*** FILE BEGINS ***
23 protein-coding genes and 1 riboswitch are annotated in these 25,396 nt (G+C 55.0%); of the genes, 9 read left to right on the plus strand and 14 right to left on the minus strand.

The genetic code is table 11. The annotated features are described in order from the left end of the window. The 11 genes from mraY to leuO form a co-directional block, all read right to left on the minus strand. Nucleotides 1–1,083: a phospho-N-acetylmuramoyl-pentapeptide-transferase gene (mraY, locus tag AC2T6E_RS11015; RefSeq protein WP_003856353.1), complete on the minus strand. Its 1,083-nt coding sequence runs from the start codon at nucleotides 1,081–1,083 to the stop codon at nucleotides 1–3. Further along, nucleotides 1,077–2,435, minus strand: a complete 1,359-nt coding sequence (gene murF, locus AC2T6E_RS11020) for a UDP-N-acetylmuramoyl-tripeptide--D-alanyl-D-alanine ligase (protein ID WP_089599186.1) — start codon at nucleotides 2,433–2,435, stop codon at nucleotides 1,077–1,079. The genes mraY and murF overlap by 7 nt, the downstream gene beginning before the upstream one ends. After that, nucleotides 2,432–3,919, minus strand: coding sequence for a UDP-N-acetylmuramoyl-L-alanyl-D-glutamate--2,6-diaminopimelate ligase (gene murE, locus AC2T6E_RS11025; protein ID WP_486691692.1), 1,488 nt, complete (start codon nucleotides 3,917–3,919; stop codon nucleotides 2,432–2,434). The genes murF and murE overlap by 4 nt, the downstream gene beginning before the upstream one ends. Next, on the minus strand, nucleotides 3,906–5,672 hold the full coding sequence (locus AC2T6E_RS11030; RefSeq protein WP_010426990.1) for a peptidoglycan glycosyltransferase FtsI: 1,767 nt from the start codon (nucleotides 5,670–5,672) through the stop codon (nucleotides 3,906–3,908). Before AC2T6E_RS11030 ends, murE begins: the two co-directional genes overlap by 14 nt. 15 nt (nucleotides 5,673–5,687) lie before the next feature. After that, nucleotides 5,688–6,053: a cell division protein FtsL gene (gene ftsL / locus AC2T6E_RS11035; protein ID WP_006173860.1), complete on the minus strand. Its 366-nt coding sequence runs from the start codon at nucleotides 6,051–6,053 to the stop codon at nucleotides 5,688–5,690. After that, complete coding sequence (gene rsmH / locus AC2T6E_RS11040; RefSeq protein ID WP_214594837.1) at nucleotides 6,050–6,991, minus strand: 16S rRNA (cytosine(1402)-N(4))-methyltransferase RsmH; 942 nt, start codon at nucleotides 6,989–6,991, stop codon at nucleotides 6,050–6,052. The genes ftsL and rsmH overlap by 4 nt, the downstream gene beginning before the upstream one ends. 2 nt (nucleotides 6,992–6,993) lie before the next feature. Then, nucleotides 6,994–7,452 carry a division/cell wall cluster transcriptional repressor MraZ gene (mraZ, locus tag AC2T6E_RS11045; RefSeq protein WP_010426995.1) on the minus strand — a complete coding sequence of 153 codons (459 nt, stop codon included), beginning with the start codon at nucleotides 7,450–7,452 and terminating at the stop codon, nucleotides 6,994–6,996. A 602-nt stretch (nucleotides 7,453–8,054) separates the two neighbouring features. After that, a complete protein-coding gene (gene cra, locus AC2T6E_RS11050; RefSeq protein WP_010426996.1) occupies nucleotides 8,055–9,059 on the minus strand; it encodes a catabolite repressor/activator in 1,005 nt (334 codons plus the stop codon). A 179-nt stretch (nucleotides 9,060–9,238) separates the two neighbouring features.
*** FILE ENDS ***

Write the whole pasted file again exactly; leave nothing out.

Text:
23 protein-coding genes and 1 riboswitch are annotated in these 25,396 nt (G+C 55.0%); of the genes, 9 read left to right on the plus strand and 14 right to left on the minus strand.

The genetic code is table 11. The annotated features are described in order from the left end of the window. The 11 genes from mraY to leuO form a co-directional block, all read right to left on the minus strand. Nucleotides 1–1,083: a phospho-N-acetylmuramoyl-pentapeptide-transferase gene (mraY, locus tag AC2T6E_RS11015; RefSeq protein WP_003856353.1), complete on the minus strand. Its 1,083-nt coding sequence runs from the start codon at nucleotides 1,081–1,083 to the stop codon at nucleotides 1–3. Further along, nucleotides 1,077–2,435, minus strand: a complete 1,359-nt coding sequence (gene murF, locus AC2T6E_RS11020) for a UDP-N-acetylmuramoyl-tripeptide--D-alanyl-D-alanine ligase (protein ID WP_089599186.1) — start codon at nucleotides 2,433–2,435, stop codon at nucleotides 1,077–1,079. The genes mraY and murF overlap by 7 nt, the downstream gene beginning before the upstream one ends. After that, nucleotides 2,432–3,919, minus strand: coding sequence for a UDP-N-acetylmuramoyl-L-alanyl-D-glutamate--2,6-diaminopimelate ligase (gene murE, locus AC2T6E_RS11025; protein ID WP_486691692.1), 1,488 nt, complete (start codon nucleotides 3,917–3,919; stop codon nucleotides 2,432–2,434). The genes murF and murE overlap by 4 nt, the downstream gene beginning before the upstream one ends. Next, on the minus strand, nucleotides 3,906–5,672 hold the full coding sequence (locus AC2T6E_RS11030; RefSeq protein WP_010426990.1) for a peptidoglycan glycosyltransferase FtsI: 1,767 nt from the start codon (nucleotides 5,670–5,672) through the stop codon (nucleotides 3,906–3,908). Before AC2T6E_RS11030 ends, murE begins: the two co-directional genes overlap by 14 nt. 15 nt (nucleotides 5,673–5,687) lie before the next feature. After that, nucleotides 5,688–6,053: a cell division protein FtsL gene (gene ftsL / locus AC2T6E_RS11035; protein ID WP_006173860.1), complete on the minus strand. Its 366-nt coding sequence runs from the start codon at nucleotides 6,051–6,053 to the stop codon at nucleotides 5,688–5,690. After that, complete coding sequence (gene rsmH / locus AC2T6E_RS11040; RefSeq protein ID WP_214594837.1) at nucleotides 6,050–6,991, minus strand: 16S rRNA (cytosine(1402)-N(4))-methyltransferase RsmH; 942 nt, start codon at nucleotides 6,989–6,991, stop codon at nucleotides 6,050–6,052. The genes ftsL and rsmH overlap by 4 nt, the downstream gene beginning before the upstream one ends. 2 nt (nucleotides 6,992–6,993) lie before the next feature. Then, nucleotides 6,994–7,452 carry a division/cell wall cluster transcriptional repressor MraZ gene (mraZ, locus tag AC2T6E_RS11045; RefSeq protein WP_010426995.1) on the minus strand — a complete coding sequence of 153 codons (459 nt, stop codon included), beginning with the start codon at nucleotides 7,450–7,452 and terminating at the stop codon, nucleotides 6,994–6,996. A 602-nt stretch (nucleotides 7,453–8,054) separates the two neighbouring features. After that, a complete protein-coding gene (gene cra, locus AC2T6E_RS11050; RefSeq protein WP_010426996.1) occupies nucleotides 8,055–9,059 on the minus strand; it encodes a catabolite repressor/activator in 1,005 nt (334 codons plus the stop codon). A 179-nt stretch (nucleotides 9,060–9,238) separates the two neighbouring features.